Answers to Commonly Asked Embryology Questions

1. Can two chicks hatch from one egg?

Yes. It is a rare occurrence. When two chicks hatch from the same egg, the egg usually has two yolks. Usually, one embryo out competes the other and only one chick survives to hatch. Many time both embryos die before hatch.

We have no knowledge of Siamese twin chicks ever being hatched. The development of twin chicks from a single-yolked egg.

2. What is a double-yolked egg?

It is an egg which has two yolks in it. Both yolks were ovulated (released) at or about the same time and enclosed in the same shell. Many eggs with double yolks occur when young adult female chickens first start producing eggs. Their egg-forming organs are not adjusted or not yet synchronized, so two yolks are released together. Shortly after egg production starts, the chickens' bodies adjust, and for the most part, they then lay eggs with only one yolk. But, there are some chickens which inherit the characteristic to lay double-yolked eggs and usually continue to do so throughout their life.

3. If a female chicken is hatched with about 4,000 ova and lays only 240 to 250 eggs a year, what happens to the remainder of the ova?

Depending on the state of health and condition of the chicken they can: (1) continue to exist in the hen's body ready to form a yolk, or (2) they can be absorbed by the hen's body.

4. Can I hatch the eggs I buy at the store?

No, the eggs in grocery stores are infertile and will not hatch unless they come from a special farm that niche markets fertilized eggs.

The male does not need to be present for the hen to lay eggs.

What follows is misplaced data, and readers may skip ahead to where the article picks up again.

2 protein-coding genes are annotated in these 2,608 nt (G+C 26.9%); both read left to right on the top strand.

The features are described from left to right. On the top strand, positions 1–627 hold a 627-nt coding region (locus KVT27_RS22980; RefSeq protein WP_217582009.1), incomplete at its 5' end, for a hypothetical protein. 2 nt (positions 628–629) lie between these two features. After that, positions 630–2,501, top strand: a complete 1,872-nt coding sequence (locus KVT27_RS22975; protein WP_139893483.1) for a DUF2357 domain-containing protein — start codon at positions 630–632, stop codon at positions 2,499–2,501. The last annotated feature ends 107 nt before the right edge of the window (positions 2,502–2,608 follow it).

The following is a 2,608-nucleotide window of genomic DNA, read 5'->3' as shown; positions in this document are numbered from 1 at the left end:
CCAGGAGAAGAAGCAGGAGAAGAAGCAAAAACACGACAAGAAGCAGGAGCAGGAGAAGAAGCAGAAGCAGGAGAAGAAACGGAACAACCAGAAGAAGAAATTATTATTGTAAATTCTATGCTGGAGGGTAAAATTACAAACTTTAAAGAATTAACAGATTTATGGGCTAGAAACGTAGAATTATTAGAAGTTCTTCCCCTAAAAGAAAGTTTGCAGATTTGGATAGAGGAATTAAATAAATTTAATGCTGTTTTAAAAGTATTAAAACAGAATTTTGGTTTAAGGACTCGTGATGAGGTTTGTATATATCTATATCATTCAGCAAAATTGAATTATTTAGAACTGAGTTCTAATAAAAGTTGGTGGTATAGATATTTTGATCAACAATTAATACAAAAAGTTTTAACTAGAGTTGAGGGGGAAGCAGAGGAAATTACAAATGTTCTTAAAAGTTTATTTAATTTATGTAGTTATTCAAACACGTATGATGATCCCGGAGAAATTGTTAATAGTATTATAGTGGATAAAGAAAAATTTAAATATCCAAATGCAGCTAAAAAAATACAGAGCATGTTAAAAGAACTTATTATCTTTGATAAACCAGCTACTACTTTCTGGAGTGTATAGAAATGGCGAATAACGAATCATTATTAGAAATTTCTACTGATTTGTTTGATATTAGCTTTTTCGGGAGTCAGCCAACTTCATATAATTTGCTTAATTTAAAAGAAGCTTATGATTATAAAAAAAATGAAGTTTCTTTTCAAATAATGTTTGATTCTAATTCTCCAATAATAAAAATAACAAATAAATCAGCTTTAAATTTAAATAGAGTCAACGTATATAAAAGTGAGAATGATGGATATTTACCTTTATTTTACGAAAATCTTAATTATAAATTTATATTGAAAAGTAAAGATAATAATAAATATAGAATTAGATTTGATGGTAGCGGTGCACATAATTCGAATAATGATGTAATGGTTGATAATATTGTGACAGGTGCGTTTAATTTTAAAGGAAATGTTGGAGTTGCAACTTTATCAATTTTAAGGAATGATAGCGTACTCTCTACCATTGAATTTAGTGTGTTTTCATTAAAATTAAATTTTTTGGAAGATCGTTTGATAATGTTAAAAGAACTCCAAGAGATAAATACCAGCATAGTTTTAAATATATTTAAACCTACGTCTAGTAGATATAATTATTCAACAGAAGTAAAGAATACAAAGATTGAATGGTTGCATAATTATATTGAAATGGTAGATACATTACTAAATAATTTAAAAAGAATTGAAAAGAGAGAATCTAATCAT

5. If I find a bird egg, such as a robin's egg, can I hatch it?

It is possible, but you should not because young birds, like the robin, require the skilled care of its parents to survive. People cannot provide the same kind of care, and the baby bird will most likely die from starvation, cold, or mismanagement. They need to be fed crop milk hourly for weeks.

It is also illegal in many states to collect wild bird eggs.

6. If a mother hen sits on a fertile egg, will it always hatch? If not, what does she do with it?

Not all fertile eggs will hatch, even when incubated either by a broody hen or in an incubator. Under some conditions they will contain weak or defective embryos. Hatchability is influenced by (1) age of eggs at setting; (2) conditions under which they were hold before incubation; (3) parent stock, including its breeding potential, health and diet; and (4) conditions while the eggs are being incubated. So, the fact that a hen is doing the incubating does not guarantee that a fertile egg will hatch. If an egg or eggs do not hatch, the hen eventually leaves them and the nest. She leaves because the hormone that caused her to go broody is no longer secreted, so she stops setting on the eggs. In a way, it could be said that nature has told her to quit.

7. How long can the mother hen be off the nest during the day? What will happen if she stays off too long?